By Gina Tron
By Jon Solomon
By Drew Ailes
By Courtney Harrell
By Kyra Scrimgeour
By Jena Ardell
By Mary Willson
By Bree Davies
Sure, Dressy Bessy might wear polka dots and have a song on the Powerpuff Girlssoundtrack. But the act's new disc, Electrified, rocks some serious balls. Ventilating its bubbly pop with slashes of new wave, surf, folk and punk, the disc has a dark edge that can be oh-so-sweetly unsettling. After an avalanche of media attention over the past few months (including appearances on Last Call With Carson Daly and Late Night With Conan O'Brien, not to mention an NPR review in which Ken Tucker pitted Electrifiedtriumphantly against Coldplay's X&Y), singer/guitarist Tammy Ealom and guitarist John Hill sat still long enough to chat about the Monkees, Chris Martin's imminent demise and Conan's failed Dressy Bessy audition.
Westword: Electrified feels like a leap for you guys.
Ealom: There's a lot of drive and energy. It's a lot more fun when I can play a show and just blast through the songs, and finish up all sweaty with my eyes popping out of my head.
Are you reacting against people who dismiss you as bubblegum pop?
Hill:Whenever you read a review like that, it's because someone's not paying attention, or they're just going on what they read about us six years ago. But I don't mind being called bubblegum. We listen to the Monkees and shit like that.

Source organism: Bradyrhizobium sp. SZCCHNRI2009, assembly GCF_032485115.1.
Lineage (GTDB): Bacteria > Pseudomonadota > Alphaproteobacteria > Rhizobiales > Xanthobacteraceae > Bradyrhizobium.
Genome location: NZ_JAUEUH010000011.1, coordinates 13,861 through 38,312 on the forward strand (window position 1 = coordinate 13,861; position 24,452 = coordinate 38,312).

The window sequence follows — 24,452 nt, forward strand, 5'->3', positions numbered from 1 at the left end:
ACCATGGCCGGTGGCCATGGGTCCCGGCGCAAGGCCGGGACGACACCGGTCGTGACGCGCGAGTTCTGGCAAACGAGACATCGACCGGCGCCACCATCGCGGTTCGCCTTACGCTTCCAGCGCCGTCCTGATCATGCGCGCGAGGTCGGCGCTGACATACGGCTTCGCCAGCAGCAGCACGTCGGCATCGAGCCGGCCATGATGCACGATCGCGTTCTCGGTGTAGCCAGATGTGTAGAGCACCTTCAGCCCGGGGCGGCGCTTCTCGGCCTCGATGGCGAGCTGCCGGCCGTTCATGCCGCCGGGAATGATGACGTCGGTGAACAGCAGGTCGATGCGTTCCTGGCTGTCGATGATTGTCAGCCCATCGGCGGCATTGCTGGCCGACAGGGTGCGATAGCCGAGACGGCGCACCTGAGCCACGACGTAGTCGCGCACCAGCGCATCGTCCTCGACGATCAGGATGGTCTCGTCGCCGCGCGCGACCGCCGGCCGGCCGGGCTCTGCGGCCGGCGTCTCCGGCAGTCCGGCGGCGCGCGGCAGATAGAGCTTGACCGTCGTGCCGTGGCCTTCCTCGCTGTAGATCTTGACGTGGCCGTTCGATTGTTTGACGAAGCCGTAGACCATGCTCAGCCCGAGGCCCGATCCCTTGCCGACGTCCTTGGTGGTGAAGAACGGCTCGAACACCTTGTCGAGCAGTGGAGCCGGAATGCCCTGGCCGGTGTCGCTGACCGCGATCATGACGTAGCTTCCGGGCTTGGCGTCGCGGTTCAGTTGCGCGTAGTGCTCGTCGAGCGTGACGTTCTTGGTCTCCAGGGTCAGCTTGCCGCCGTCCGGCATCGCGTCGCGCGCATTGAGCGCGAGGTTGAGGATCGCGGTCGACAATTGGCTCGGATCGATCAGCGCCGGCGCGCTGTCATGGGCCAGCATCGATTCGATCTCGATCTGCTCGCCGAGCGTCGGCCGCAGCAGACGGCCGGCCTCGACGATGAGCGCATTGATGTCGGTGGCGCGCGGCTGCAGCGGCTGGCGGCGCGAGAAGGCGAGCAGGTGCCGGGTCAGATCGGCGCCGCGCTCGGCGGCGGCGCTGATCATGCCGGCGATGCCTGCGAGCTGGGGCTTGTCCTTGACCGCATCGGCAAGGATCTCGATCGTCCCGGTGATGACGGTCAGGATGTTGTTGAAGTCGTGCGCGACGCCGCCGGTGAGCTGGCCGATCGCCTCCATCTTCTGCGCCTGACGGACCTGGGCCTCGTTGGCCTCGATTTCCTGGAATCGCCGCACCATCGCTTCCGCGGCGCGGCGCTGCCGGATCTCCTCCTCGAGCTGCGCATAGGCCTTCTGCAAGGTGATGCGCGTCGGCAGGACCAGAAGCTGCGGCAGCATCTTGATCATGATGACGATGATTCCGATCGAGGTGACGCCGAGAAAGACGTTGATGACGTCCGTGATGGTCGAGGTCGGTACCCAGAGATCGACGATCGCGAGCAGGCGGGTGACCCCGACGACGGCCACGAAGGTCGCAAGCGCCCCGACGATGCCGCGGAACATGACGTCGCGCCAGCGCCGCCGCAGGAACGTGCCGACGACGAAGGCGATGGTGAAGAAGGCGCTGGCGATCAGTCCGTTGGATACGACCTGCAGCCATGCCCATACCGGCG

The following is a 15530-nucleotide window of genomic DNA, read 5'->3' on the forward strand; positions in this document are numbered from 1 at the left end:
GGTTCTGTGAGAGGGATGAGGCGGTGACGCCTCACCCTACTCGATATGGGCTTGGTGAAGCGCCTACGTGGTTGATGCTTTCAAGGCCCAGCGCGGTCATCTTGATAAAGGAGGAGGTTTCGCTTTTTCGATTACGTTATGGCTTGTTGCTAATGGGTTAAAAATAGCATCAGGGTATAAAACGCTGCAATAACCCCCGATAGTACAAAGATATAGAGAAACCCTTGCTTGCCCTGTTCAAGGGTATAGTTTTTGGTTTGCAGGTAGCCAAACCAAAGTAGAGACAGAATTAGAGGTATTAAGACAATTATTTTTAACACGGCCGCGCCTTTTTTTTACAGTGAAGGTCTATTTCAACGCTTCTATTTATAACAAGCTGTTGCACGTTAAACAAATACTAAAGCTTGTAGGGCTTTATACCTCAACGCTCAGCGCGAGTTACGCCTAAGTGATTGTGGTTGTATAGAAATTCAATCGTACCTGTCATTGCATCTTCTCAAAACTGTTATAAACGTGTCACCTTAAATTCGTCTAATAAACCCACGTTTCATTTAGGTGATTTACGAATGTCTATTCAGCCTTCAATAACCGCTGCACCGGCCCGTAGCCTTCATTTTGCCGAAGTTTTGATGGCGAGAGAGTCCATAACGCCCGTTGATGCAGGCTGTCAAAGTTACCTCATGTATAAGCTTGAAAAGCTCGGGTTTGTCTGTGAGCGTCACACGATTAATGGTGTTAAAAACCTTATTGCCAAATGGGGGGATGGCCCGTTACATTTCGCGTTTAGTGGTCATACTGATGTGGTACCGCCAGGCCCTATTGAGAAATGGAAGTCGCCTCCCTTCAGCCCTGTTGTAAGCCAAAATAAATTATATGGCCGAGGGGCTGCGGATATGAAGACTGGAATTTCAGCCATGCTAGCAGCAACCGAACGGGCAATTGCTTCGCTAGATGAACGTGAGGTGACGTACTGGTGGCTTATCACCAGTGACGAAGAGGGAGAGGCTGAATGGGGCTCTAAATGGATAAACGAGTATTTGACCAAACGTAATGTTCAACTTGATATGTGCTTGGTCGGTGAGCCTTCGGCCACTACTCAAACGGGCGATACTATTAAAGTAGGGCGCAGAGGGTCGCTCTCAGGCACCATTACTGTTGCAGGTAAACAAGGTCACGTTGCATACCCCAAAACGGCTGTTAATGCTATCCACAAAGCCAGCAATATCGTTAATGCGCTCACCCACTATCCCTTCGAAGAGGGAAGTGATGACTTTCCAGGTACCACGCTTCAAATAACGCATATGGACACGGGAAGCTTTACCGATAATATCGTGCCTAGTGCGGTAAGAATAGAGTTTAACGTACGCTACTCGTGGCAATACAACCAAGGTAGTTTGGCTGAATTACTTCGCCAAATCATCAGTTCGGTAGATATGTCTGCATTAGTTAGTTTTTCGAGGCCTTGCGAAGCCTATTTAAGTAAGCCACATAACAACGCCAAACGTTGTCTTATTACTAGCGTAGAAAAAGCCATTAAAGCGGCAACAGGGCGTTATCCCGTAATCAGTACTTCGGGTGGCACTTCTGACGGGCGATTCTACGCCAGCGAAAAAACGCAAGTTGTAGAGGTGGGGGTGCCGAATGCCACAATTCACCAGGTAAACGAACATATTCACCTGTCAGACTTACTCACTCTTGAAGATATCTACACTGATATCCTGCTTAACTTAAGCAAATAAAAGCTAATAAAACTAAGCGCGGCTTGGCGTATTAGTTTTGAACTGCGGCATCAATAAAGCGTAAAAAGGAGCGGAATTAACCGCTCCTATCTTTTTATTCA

But even the Monkees had more going on than some people realize. They had folk songs, pop songs, garage songs.
Ealom:Right, but they still got pigeonholed. I guess we have, too. It's funny, though, because I write every one of our songs when I'm really pissed off. It just comes out happy. Or at least people think it's happy.
Hill: We're not the fucking Care Bears, you know?
So who's cooler: Carson or Conan?
Hill: I got the feeling that Carson has a little bit of an inferiority complex. He knowshe's not very cool.
Ealom:Conan actually came up and talked to us after the show. The first thing he said was, "What key is your song in? I've been trying to figure it out all day long."
Hill:The funny thing is, I was out in the hall earlier, and I heard someone playing the song on guitar. It turned out it was Conan in his dressing room.
Has the NPR review had a big impact?
Hill:Yeah, it immediately drew people out of the woodwork. Now that we've been on NPR, 10 percent of our crowd is over forty. They're up there with their teenage kids, dancing their asses off. And when we're on tour, every little paper has an article with captions like, "Come see the band that destroyed Coldplay." Like we toppled them. They're done.
Ealom:My favorite was "Dressy Bessy 1, Coldplay 0."
Are you guys going to settle this once and for all with a Coldplay/Dressy Bessy tour?
Hill:Yeah, they'll be opening for us.
Ealom:They should have taken us. Fuckers. That's the thing: Ken Tucker did us a favor by reviewing our album, but he might have ruined our chances to ever tour with Coldplay.